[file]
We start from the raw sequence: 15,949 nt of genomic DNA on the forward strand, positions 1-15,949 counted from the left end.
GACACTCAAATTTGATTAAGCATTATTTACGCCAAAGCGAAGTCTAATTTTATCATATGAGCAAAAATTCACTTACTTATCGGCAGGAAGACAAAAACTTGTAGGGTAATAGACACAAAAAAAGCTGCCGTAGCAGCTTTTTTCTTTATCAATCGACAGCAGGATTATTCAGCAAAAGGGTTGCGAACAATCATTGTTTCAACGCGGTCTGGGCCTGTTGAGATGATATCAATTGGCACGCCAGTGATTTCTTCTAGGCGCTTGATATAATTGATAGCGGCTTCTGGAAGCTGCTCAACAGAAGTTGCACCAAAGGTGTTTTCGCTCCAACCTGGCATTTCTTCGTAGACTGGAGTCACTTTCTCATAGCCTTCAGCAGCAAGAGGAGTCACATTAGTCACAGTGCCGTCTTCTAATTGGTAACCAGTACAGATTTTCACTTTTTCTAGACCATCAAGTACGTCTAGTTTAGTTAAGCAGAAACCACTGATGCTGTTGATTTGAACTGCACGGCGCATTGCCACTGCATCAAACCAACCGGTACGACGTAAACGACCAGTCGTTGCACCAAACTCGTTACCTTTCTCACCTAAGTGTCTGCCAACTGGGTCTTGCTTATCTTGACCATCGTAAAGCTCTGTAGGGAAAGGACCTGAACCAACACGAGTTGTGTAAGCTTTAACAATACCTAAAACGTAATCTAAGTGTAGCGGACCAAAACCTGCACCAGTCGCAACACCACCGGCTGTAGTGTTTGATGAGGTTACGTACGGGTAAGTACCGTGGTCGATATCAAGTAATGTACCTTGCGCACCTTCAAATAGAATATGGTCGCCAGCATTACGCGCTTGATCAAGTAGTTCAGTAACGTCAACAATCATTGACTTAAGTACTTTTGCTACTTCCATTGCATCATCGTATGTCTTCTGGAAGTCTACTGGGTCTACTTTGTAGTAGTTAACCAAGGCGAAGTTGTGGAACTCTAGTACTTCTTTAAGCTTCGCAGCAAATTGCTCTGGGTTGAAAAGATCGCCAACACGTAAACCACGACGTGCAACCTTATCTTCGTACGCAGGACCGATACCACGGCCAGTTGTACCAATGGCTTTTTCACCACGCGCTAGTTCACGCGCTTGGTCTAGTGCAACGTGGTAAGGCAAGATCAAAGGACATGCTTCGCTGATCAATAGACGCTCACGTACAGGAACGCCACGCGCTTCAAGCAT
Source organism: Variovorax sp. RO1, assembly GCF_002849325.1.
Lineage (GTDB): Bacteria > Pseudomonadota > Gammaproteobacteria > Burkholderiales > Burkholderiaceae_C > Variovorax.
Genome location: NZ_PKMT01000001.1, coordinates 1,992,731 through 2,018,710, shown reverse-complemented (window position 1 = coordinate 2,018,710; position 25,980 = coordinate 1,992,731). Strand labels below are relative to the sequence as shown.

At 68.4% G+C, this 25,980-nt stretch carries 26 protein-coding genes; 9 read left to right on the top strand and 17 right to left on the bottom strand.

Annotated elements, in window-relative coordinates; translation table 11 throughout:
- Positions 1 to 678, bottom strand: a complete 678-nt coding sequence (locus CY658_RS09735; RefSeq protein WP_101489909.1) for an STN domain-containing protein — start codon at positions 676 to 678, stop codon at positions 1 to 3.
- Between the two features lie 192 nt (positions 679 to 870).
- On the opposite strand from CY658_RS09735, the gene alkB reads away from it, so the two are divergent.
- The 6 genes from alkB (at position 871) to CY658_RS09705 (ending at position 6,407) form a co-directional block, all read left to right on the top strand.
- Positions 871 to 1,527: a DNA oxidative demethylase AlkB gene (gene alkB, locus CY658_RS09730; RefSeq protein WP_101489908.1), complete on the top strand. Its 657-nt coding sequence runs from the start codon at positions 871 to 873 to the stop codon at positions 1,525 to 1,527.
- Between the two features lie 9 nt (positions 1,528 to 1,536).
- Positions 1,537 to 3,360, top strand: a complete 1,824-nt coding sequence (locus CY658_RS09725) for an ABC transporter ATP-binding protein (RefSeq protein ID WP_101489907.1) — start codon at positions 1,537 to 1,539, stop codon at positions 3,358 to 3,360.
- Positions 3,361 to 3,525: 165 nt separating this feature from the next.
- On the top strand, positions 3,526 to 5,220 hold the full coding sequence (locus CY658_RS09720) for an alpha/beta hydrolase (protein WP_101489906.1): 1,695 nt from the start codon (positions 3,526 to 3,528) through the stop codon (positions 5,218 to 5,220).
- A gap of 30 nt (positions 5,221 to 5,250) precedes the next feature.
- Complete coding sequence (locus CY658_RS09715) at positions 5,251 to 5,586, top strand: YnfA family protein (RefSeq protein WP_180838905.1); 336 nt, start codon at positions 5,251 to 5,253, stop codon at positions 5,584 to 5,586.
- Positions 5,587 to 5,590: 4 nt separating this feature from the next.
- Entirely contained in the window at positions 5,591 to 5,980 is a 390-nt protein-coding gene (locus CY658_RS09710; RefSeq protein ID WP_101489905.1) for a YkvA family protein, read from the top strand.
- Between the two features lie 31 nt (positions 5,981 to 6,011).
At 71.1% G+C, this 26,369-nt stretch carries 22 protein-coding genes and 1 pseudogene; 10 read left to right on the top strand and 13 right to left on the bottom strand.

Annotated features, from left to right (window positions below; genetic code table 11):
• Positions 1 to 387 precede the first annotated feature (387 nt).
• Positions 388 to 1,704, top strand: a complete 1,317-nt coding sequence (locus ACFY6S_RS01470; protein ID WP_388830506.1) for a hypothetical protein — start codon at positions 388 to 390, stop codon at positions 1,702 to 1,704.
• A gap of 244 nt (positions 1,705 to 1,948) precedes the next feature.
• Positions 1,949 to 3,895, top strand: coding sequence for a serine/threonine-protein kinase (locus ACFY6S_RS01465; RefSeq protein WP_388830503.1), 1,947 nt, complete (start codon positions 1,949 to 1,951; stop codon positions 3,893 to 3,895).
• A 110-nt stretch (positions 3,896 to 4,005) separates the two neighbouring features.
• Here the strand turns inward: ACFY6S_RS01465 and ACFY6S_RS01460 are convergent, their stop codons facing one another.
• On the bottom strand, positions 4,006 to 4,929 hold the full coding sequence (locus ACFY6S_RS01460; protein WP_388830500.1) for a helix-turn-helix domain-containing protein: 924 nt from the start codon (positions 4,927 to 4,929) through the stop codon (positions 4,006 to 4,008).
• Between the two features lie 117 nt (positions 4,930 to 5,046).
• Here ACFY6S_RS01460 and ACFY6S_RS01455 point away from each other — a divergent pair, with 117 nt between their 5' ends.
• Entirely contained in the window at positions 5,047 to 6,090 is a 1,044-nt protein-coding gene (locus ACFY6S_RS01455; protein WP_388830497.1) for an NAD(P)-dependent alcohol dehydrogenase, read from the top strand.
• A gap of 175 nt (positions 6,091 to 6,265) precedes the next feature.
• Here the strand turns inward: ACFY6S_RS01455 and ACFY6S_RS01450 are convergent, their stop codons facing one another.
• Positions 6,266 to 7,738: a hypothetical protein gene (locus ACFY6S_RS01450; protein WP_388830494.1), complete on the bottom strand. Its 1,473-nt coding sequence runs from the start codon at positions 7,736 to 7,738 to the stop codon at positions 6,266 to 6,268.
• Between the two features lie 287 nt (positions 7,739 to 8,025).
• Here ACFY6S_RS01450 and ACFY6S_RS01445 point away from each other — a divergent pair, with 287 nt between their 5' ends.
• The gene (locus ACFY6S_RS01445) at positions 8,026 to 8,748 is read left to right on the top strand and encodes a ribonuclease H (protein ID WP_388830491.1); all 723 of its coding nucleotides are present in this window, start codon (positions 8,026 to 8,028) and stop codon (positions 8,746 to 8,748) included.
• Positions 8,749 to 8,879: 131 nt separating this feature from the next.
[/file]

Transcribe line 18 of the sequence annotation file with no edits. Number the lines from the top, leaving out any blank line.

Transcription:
- Complete coding sequence (locus CY658_RS09715) at positions 5,251 to 5,586, top strand: YnfA family protein (RefSeq protein WP_180838905.1); 336 nt, start codon at positions 5,251 to 5,253, stop codon at positions 5,584 to 5,586.